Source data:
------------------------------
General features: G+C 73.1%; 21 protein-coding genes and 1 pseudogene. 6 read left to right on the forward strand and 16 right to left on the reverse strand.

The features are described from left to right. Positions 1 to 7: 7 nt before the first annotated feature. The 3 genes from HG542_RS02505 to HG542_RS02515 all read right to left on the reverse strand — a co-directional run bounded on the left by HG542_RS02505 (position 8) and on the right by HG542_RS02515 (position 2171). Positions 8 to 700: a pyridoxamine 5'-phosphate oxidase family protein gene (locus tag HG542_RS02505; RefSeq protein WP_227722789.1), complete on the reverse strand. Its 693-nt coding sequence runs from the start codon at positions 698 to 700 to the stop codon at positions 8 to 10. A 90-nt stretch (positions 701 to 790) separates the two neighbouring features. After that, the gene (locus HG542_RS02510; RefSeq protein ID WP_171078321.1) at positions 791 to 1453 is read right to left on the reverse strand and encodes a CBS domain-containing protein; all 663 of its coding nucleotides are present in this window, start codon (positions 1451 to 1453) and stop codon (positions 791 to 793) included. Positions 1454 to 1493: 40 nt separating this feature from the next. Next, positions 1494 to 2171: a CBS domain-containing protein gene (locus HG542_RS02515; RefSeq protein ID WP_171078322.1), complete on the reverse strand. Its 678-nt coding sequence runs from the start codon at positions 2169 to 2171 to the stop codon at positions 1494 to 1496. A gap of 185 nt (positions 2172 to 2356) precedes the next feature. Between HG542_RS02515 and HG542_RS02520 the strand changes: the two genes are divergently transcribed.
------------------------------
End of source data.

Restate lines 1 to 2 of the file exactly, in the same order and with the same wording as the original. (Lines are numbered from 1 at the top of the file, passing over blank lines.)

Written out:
General features: G+C 73.1%; 21 protein-coding genes and 1 pseudogene. 6 read left to right on the forward strand and 16 right to left on the reverse strand.

The features are described from left to right. Positions 1 to 7: 7 nt before the first annotated feature. The 3 genes from HG542_RS02505 to HG542_RS02515 all read right to left on the reverse strand — a co-directional run bounded on the left by HG542_RS02505 (position 8) and on the right by HG542_RS02515 (position 2171). Positions 8 to 700: a pyridoxamine 5'-phosphate oxidase family protein gene (locus tag HG542_RS02505; RefSeq protein WP_227722789.1), complete on the reverse strand. Its 693-nt coding sequence runs from the start codon at positions 698 to 700 to the stop codon at positions 8 to 10. A 90-nt stretch (positions 701 to 790) separates the two neighbouring features. After that, the gene (locus HG542_RS02510; RefSeq protein ID WP_171078321.1) at positions 791 to 1453 is read right to left on the reverse strand and encodes a CBS domain-containing protein; all 663 of its coding nucleotides are present in this window, start codon (positions 1451 to 1453) and stop codon (positions 791 to 793) included. Positions 1454 to 1493: 40 nt separating this feature from the next. Next, positions 1494 to 2171: a CBS domain-containing protein gene (locus HG542_RS02515; RefSeq protein ID WP_171078322.1), complete on the reverse strand. Its 678-nt coding sequence runs from the start codon at positions 2169 to 2171 to the stop codon at positions 1494 to 1496. A gap of 185 nt (positions 2172 to 2356) precedes the next feature. Between HG542_RS02515 and HG542_RS02520 the strand changes: the two genes are divergently transcribed.